In a recent article published in the Journal of Social Work and Christianity,* Adventist researchers shared their conclusions after conducting a special study: “Coming to terms with one’s sexual identity is a particularly complex process for Christian LGBT+ youth, many of whom are at high risk for negative outcomes such as depression, substance abuse and suicide.” According to survey findings, Seventh-day Adventist youth are no exception, and may have greater difficulty navigating these issues because of “the very high behavioral standards of our church.”
The study conducted by Curtis VanderWaal, David Sedlacek, Nancy Carbonell, and Shannon Trecartin surveyed 310 Adventist adult Millennials in the United States (18-35 years old) on their perceived levels of family acceptance or rejection of their sexual orientation or gender identity during their teen years.
The methods used in the study include choosing the target population, developing the survey, collecting the data, and dividing the sample into various demographics. Findings reported centered around religious backgrounds (97.4 percent grew up as Seventh-day Adventists with 76.8 percent describing their family as “very religious or spiritual”); and independent variables of family acceptance and rejection as the young adults surveyed answered questions about how they “came out as LGBT+ to a parent or caregiver,” the responses and consequences from the parent or caregiver, and the impact religion played in how respondents and families interpreted and responded to issues of orientation and identity. Social support from friends and family were part of the dependent variables in the survey.
This research was conducted to foster better understanding of LGBT+ Adventists — many church members talk about LGBT+ individuals, but few actually talk directly to them. According to the article, the Adventist Church has been “challenged to address the reality that there are members who have a lesbian, gay, bisexual, transgender sexual orientation or gender identity. . . . Many parents struggle to reconcile their understanding of biblical teaching and the official positon of their church with the sexual orientation of their children.”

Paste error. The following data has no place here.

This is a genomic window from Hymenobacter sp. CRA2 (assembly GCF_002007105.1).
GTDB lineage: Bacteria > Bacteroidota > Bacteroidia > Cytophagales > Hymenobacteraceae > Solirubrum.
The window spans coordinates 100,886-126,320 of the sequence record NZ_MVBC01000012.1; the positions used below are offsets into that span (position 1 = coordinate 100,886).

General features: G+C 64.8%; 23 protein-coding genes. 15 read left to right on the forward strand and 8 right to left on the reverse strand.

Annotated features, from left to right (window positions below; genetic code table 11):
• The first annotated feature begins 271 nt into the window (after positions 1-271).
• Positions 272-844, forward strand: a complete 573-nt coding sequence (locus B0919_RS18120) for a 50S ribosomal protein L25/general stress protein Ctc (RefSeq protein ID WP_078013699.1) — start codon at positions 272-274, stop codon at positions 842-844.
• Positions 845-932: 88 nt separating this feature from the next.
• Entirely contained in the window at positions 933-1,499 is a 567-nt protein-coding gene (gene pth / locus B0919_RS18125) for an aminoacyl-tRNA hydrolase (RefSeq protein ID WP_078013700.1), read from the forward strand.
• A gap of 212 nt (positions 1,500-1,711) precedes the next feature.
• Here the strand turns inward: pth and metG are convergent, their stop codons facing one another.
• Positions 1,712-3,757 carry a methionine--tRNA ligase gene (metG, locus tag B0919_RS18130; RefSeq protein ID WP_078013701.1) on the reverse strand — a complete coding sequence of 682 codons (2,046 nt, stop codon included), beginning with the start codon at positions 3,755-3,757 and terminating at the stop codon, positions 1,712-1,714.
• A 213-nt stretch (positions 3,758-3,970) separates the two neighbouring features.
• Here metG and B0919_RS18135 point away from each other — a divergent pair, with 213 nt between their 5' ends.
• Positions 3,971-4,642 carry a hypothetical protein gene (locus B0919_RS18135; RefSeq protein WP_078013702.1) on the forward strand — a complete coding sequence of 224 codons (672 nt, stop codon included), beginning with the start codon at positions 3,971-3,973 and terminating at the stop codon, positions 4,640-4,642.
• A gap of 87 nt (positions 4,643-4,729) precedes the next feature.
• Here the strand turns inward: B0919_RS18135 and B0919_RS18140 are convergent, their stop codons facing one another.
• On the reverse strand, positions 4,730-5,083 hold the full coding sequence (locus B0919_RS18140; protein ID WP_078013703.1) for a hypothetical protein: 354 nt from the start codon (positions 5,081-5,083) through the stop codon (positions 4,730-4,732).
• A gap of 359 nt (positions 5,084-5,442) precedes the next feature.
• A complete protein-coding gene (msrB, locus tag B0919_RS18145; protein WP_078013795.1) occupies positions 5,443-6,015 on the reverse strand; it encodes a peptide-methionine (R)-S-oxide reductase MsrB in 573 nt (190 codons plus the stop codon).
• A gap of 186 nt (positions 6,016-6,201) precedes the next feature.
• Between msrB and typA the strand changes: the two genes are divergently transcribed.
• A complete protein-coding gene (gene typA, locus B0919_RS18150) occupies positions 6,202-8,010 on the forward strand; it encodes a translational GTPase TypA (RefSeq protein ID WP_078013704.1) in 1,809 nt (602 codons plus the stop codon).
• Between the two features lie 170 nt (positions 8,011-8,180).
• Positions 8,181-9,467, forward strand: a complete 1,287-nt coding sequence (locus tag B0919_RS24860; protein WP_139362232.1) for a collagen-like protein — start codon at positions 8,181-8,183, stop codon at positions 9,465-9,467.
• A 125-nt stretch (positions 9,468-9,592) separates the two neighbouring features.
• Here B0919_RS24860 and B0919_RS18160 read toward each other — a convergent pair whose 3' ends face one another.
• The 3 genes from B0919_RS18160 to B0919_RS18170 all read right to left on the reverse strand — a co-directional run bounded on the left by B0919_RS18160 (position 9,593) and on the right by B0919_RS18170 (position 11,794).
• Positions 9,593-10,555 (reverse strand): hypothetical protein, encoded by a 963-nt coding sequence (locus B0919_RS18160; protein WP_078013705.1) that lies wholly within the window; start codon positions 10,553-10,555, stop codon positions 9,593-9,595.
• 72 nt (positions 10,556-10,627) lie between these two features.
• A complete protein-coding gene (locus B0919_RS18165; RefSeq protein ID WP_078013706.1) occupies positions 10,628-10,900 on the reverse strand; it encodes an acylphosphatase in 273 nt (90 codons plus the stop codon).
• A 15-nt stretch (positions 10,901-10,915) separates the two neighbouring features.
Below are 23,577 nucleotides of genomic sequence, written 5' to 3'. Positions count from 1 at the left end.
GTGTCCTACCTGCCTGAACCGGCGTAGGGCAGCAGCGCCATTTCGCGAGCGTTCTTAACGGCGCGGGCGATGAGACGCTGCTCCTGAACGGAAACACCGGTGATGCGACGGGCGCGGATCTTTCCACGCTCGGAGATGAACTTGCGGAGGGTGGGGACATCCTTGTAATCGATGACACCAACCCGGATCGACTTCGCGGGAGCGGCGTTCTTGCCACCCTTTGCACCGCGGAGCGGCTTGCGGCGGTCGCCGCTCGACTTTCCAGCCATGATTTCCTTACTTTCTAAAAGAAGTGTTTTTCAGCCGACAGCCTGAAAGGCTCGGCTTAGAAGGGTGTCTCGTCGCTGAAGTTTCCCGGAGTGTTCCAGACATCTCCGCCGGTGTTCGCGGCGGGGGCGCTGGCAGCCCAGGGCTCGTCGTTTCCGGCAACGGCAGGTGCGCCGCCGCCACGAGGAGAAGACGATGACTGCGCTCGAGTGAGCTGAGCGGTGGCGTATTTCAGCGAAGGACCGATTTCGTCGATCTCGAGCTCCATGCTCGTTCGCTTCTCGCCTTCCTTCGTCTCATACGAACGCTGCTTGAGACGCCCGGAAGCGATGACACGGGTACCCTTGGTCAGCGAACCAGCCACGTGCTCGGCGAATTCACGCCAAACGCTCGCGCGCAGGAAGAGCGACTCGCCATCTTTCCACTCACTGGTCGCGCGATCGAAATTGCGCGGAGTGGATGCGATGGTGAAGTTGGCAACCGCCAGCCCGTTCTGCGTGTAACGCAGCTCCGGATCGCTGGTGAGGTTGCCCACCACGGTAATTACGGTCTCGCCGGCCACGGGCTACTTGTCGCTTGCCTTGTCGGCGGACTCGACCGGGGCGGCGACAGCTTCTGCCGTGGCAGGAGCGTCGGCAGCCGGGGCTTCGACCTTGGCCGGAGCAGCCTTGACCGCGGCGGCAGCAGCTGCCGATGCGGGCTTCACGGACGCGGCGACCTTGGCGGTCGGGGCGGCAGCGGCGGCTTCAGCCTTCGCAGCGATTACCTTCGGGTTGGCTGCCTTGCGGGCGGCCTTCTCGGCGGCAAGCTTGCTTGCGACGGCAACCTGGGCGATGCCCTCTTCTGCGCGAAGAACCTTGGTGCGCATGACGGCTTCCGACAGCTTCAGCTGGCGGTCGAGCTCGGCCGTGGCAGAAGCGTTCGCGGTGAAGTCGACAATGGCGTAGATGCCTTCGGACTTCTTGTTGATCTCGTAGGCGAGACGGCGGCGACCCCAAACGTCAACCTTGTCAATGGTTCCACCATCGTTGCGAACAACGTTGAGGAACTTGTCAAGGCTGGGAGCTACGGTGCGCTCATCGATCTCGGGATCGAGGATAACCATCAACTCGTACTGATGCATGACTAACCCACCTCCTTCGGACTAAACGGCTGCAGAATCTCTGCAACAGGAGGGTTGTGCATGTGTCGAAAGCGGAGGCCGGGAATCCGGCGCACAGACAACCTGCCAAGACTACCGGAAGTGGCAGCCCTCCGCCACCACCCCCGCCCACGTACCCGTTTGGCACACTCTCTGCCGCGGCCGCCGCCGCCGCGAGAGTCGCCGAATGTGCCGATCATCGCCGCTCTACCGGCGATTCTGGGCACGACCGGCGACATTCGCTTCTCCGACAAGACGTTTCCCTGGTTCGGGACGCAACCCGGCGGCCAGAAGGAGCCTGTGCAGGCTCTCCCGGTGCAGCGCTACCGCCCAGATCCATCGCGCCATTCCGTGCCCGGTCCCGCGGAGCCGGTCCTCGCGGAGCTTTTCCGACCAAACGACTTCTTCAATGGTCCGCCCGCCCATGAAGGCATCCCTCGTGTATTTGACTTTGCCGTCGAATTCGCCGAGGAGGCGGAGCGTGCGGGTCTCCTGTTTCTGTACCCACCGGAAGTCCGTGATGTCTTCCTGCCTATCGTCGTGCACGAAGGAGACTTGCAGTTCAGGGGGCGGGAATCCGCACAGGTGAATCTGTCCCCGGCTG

The research team believes that no study to date has been published that examines LGBT+ acceptance within families within a Christian denominational context. According to the article, they hope that more studies will be conducted to examine the role acceptance or rejection plays in depression, suicidality, substance abuse, at-risk sexual activities, etc.
It is hoped that Christian social workers and counselors will be able to help parents and children by facilitating conversations in which both parties learn “to respond in grace and to be an objective voice in their lives during this difficult time in a mission unique to Christian social work.”
And researchers also believe that Adventists, who agree that the greatest commandment is to love, must discuss how that love is demonstrated. The team surmised that this must “start with conversations that make room for greater levels of understanding and compassion. . . . And, as we are trying to manifest this love in meaningful ways, we must remind ourselves that we are all beneficiaries of God’s continuing grace.”
*Journal of Social Work and Christianity, vol. 44, no. 1 & 2, (2017): pp. 72-95.
— Prepared by the North American Divison Office of Communication